On Wednesday I was a visitor at the Engineering Design Show at the Ricoh Arena in Coventry. This was an inaugural two-day show organised by Findlay Media, publishers of Eureka magazine. Unsurprisingly the event was targeted at Design Engineers and brought together a rich mix of suppliers and service providers pertinent to this discipline and there were also a series of conferences and workshops running across the two days.
For me personally it was an opportunity to take one day out to meet up with a few different people that would otherwise blank out three days in my diary. Trade shows can be really good for that.
The show was smaller than I was expecting, an assumption probably shaped by other recent events where I have been in attendance, but it was a lively and positive environment and with the M6 being relatively kind to me in both directions, for a change, it was definitely worthwhile.
The only disappointment for me was that the 3D printing industry was not that well represented on the show floor or in the presentations. Now I fully understand that design engineering activities are diverse and that 3D printing is not the be-all and the end-all, however, it does get overlooked and somewhat taken for granted in this respect I feel. Concept development and functional prototyping are the very cornerstone applications of the technology, and while that’s not a sexy message for the consumer market, it should really have a much stronger presence at a show dedicated to design engineers.
So it wasn’t too much of a surprise to see that the 3D printing companies that were there were inundated with visitors. I tried to stop by the OPS stand numerous times. Objet Printer Solutions is a UK reseller for Objet and had an Objet30 Pro on the stand with shelves and shelves of recognisable printed parts that were getting lots of attention. They were constantly surrounded by people and, not knowing these guys personally, I left them too it confident they would rather be talking to potential customers than me; and knowing I’ll get any Objet gossip at the 3D Print Show in London next week.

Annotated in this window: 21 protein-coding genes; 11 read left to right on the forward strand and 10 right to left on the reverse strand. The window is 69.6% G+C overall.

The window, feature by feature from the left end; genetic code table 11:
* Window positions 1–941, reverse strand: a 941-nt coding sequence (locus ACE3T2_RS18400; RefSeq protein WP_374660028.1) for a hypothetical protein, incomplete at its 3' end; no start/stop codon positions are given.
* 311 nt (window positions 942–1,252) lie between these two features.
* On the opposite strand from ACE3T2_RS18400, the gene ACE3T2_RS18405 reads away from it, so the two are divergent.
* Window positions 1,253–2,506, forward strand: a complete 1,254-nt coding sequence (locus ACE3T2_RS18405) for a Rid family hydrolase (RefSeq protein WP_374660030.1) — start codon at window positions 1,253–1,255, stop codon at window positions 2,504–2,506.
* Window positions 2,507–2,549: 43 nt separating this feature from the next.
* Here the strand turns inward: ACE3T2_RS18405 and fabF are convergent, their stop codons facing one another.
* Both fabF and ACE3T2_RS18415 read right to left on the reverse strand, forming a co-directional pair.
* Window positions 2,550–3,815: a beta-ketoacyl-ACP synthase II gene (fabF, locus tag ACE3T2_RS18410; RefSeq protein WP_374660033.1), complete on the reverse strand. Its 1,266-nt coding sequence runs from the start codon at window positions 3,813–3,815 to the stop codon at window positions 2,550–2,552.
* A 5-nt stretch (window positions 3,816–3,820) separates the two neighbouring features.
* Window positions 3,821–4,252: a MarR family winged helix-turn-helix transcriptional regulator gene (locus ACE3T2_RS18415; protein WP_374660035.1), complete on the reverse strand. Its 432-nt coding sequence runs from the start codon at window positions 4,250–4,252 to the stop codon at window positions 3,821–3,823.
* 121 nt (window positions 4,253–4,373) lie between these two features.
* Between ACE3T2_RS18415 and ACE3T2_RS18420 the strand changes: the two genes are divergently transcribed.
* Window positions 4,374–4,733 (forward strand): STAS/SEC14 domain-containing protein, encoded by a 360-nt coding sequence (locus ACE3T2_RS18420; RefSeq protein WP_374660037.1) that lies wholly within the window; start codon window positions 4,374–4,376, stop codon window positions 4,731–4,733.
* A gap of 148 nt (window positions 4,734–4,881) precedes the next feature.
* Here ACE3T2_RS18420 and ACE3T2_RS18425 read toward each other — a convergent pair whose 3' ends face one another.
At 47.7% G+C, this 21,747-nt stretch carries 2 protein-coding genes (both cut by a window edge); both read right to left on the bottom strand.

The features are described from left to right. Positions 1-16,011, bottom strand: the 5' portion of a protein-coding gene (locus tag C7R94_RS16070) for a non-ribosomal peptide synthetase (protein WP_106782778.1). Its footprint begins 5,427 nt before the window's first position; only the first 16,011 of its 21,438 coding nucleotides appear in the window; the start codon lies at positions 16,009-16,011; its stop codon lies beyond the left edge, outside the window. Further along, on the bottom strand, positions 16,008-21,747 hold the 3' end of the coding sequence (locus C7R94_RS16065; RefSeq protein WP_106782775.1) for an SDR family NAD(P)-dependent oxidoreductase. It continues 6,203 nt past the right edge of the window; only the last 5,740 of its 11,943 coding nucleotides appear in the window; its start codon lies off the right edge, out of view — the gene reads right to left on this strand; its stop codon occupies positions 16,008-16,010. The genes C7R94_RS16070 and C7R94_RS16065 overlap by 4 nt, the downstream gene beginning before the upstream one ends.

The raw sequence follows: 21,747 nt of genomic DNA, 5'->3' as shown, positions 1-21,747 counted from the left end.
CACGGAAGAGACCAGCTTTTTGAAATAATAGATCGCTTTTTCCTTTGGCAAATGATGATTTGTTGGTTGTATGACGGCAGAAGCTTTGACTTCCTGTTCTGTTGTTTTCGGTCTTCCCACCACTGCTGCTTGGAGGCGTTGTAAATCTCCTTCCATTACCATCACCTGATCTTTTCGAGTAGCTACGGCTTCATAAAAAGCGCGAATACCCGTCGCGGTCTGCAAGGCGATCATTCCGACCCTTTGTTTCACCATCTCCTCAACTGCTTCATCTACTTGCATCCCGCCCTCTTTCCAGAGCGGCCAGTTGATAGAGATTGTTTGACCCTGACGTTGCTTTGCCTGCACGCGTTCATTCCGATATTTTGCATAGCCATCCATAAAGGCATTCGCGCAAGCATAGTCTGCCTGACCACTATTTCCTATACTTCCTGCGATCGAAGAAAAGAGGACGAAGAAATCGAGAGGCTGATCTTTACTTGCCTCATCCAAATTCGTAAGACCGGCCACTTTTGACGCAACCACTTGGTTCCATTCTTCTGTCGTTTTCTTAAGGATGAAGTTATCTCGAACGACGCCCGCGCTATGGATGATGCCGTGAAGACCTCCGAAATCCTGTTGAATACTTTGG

I did manage to catch up with Stephen Crownshaw of Renishaw, the company that acquired MTT and the SLM additive technology for metals about 15 months ago. Renishaw is an inspirational UK brand for engineering and quality in my opinion — before the MTT acquisition they were working with the tech as a user and had great understanding of how and why it can be utilised for development and manufacturing within the company. Since the acquisition this insight and knowledge has been put to great use with some extensive R&D continuing to go on. I am expecting great things very soon.
The only other supplier of 3D printing products on site at the Ricoh was Laser Lines of course. They are everywhere I go (and a lot of other places besides), which I mentioned to Dave Price yesterday, who asked why I was surprised! Point taken!!
Laser Lines were there in force, with a Dimension and a Mojo on display. Plenty of interest, particularly in the Mojo — the more I see and hear the more I think this 3D printer, or something very close to it, is going to be a contributing factor to the tipping point for the technology, even despite the fact that it is labelled, properly, as a professional machine — none of this ‘prosumer’ nonsense. But if the price and the size of the machine itself were to come down and the size of the build chamber and the range of materials were to go up, the concept of this 3D printer — the closest thing I have seen to plug-n-play — would be a real contender for consumers. Just a thought.
Talking to the guys, the Stratasys – Objet merger is still ongoing with no final resolution. No real news on when that will all be finalised, which although not stated outright, I kind of got the feeling that they are all a little bit in limbo. But as Dave said, until we get the nod “it’s business as usual.”
I did get some brilliant insight on a couple of applications though. I was chatting — in person for a change — with Kevin Quigley (@Quigdes) and Richard Horne (@RichRap) for a while, just by the Laser Lines stand, and obviously talk turned to consumer uptake of 3D printing — what, when, why, where and how etc — and Phil Craxford of Laser Lines contributed a gem of information. It turns out that more than one Dimension 3D printer (the size of a large fridge-freezer) has been delivered to people’s homes — one installed in a conservatory and one in a living room. Amazing!! After telling him off for not sharing this with me ever before, I am drilling down to get more info on this for future posts.
The Engineering Design show also hosted a fair few 3D printing service providers — I stopped by to see Ogle Models + Prototypes, Prototype Projects and Materialise who all reported strong business and a good show so far. Unfortunately CRDM and Laser Prototypes, who were also exhibiting, were inundated as I passed by, which kind of speaks for itself.
So, to round up this post I am going to point you to perhaps the best and most original 3D printed part that I saw on the show floor. It is a snow-boarding helmet — designed by Curventa, built on an SLA machine by Ogle Models and metal plated by 3DDC. Notice the finish is so good you have perfect view of the top of the exhibition stand! All I can say is — wow! A fantastic example of what high quality 3D printing can do, and a great collaborative project.
Let us know what you think of it.